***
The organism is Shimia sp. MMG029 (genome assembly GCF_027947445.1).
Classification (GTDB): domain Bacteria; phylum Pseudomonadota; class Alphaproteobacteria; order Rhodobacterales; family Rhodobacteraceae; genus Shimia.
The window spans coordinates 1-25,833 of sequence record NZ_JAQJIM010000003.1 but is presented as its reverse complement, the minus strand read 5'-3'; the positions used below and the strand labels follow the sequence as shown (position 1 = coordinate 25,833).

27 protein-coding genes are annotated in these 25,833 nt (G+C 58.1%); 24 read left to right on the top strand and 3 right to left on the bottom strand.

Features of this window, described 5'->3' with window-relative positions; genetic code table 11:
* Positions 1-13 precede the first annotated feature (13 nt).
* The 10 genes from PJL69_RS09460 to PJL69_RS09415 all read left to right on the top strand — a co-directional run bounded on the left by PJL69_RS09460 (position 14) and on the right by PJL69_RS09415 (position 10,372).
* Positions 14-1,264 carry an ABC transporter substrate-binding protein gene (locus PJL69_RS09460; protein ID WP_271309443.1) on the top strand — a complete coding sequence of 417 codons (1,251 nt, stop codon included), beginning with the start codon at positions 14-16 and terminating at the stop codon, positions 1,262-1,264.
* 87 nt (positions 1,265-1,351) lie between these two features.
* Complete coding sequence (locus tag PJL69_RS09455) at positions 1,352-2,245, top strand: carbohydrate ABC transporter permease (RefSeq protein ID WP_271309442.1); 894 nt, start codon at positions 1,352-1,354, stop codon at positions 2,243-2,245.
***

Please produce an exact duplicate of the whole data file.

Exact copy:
The organism is Shimia sp. MMG029 (genome assembly GCF_027947445.1).
Classification (GTDB): domain Bacteria; phylum Pseudomonadota; class Alphaproteobacteria; order Rhodobacterales; family Rhodobacteraceae; genus Shimia.
The window spans coordinates 1-25,833 of sequence record NZ_JAQJIM010000003.1 but is presented as its reverse complement, the minus strand read 5'-3'; the positions used below and the strand labels follow the sequence as shown (position 1 = coordinate 25,833).

27 protein-coding genes are annotated in these 25,833 nt (G+C 58.1%); 24 read left to right on the top strand and 3 right to left on the bottom strand.

Features of this window, described 5'->3' with window-relative positions; genetic code table 11:
* Positions 1-13 precede the first annotated feature (13 nt).
* The 10 genes from PJL69_RS09460 to PJL69_RS09415 all read left to right on the top strand — a co-directional run bounded on the left by PJL69_RS09460 (position 14) and on the right by PJL69_RS09415 (position 10,372).
* Positions 14-1,264 carry an ABC transporter substrate-binding protein gene (locus PJL69_RS09460; protein ID WP_271309443.1) on the top strand — a complete coding sequence of 417 codons (1,251 nt, stop codon included), beginning with the start codon at positions 14-16 and terminating at the stop codon, positions 1,262-1,264.
* 87 nt (positions 1,265-1,351) lie between these two features.
* Complete coding sequence (locus tag PJL69_RS09455) at positions 1,352-2,245, top strand: carbohydrate ABC transporter permease (RefSeq protein ID WP_271309442.1); 894 nt, start codon at positions 1,352-1,354, stop codon at positions 2,243-2,245.